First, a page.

‘What, No Costumes?’ An Article from the Dublin Evening Mail
Ms. 49,806/82, Muriel Gahan Papers, National Library of Ireland.
In July of 1953 an English woman named Violet Alford acted as a judge of folk dancing for the International Eisteddfod competition in Llangollen, Wales. That year, the newly coronated Queen Elizabeth II visited the festival and to mark this singers and dancers of 32 nationalities attended. At the Eisteddfod, Alford reportedly made several remarks about the lack of traditional dress worn by some competitors. An article published in the Dublin Evening Mail on 11 July 1953, addressed Alford’s comments on the Irish costumes present, and further questioned the existence of a ‘traditional’ Irish step dancing dress.
Violet Alford allegedly described the step dancer’s dresses as ‘funny’, insulting, at the very least, the journalists at the Evening Mail. The author of this article stated that he or she ‘disagreed violently with Miss Alford’s view that they are funny.’ They also added that these ‘funny’ costumes displayed ‘embroidered hems based on designs from ancient manuscripts in Dublin,’ suggesting Alford was insulting Irish heritage. Alford also expressed that she did not believe a traditional Irish dance costume truly existed. The author of the article was disturbed by this idea and called for scholars to research and discover what the true traditional dress was. If there was no agreed upon traditional costume, then a ‘new school of dress designers’ must be tasked with creating an official Irish dance costume.
This article called for the recognition of a national costume for festive occasions. It is an example of the continued prominence of ‘traditional’ Irish culture throughout Ireland’s twentieth century. After 1922, a newly independent Ireland sought to create its own unique cultural identity. Traditions can serve to unite a group of people as one and, for Ireland, that meant creating an Irish identity separate from the English culture. The complicated issues that arise when discussing heritage and tradition were also a central theme in Violet Alford’s own work. Alford authored a piece for the Folklore journal titled ‘Folklore Gone Wrong’ where she discussed the troubling habit of accepting tradition and heritage at face value without looking deeper into the history of these traditions. It is through this piece that we can gain further insight into Alford’s earlier comments about Irish step dance costumes. In her article, Alford writes that,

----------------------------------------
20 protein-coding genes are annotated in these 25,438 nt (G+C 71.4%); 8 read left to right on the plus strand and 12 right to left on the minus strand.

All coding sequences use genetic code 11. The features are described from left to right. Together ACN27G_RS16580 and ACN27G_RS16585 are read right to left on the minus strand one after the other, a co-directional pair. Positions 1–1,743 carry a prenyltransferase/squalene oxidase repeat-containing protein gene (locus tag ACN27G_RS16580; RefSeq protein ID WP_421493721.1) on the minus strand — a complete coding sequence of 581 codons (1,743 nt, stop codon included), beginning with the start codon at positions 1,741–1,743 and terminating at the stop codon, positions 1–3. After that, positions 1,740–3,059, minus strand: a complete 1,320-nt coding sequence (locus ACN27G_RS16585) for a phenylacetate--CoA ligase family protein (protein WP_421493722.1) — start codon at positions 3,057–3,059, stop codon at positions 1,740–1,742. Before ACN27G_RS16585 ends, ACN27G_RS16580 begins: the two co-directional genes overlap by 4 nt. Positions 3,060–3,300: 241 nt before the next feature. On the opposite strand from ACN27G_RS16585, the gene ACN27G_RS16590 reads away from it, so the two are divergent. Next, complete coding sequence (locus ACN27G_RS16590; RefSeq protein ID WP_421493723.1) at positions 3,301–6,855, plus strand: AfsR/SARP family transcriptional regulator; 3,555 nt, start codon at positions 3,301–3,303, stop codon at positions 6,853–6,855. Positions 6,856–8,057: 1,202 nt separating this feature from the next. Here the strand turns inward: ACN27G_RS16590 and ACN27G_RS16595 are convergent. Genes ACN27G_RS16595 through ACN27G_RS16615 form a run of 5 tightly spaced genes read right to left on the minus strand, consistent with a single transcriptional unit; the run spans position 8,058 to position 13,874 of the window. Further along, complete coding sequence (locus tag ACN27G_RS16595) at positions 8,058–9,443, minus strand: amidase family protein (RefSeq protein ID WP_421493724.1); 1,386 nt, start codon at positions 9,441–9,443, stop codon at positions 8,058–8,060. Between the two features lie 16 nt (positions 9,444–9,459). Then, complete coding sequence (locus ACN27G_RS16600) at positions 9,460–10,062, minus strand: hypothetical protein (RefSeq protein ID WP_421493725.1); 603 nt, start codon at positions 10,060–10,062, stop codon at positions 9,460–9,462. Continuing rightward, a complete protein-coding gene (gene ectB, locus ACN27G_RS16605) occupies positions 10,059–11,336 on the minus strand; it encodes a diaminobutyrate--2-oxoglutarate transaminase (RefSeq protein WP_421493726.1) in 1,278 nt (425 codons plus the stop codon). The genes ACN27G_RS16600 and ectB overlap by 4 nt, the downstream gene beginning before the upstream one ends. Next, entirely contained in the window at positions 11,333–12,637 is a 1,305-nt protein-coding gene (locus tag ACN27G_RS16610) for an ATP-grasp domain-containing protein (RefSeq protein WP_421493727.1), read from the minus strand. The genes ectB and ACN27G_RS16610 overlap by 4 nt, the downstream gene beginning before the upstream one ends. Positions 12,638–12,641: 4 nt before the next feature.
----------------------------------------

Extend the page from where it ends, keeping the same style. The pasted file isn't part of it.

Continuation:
costume is a highly specialized branch of folklore but the leaders of modern groups appear to know all about it without difficulty. Costume is not National … but regional. Often it is local, so local that it varies from valley to valley, from village to village.
Historically, traditions tend to be localized to a specific area of a country but often are adapted by entire nations in order to secure a shared heritage and unite a people under a singular history. It is through this lens Alford views the ‘traditional’ Irish step dancing costumes, pondering whether or not the costumes she witnessed are truly traditional to all of Ireland. Even the author of this Evening Mail article is unsure about the true heritage of the costumes, demanding the recognition of a widely accepted traditional dress.
The question of the traditional dress of Irish dance may never be completely answered. Helena Wulff, in her book Dancing at the Crossroads: Memory and mobility in Ireland, encapsulates this notion by saying, ‘In Ireland, the idea of tradition is both cherished and contested, loaded with claims of authenticity and authority.’ Even today there is no clear cut, final authority on the matter of dress. Regardless of this, Irish step dancers still dance, still perpetuate Irish heritage and tradition, no matter how, or when, such tradition may have been created.
2017-18 MA in Public History
UCD School of History
Series Editor: Abigail Smith
Violet Alford. ‘Folklore Gone Wrong’, Folklore, 72, no. 4 (1961), pp 599-611.
Ronan Fanning. Eamon De Valera: A Will to Power (London, 2016).
Eric Hobsbawm, and Terrence Ranger, The Invention of Tradition (New York, 1983).
Helena Wulff, Dancing at the Crossroads: Memory and Mobility in Ireland. (Oxford, 2007).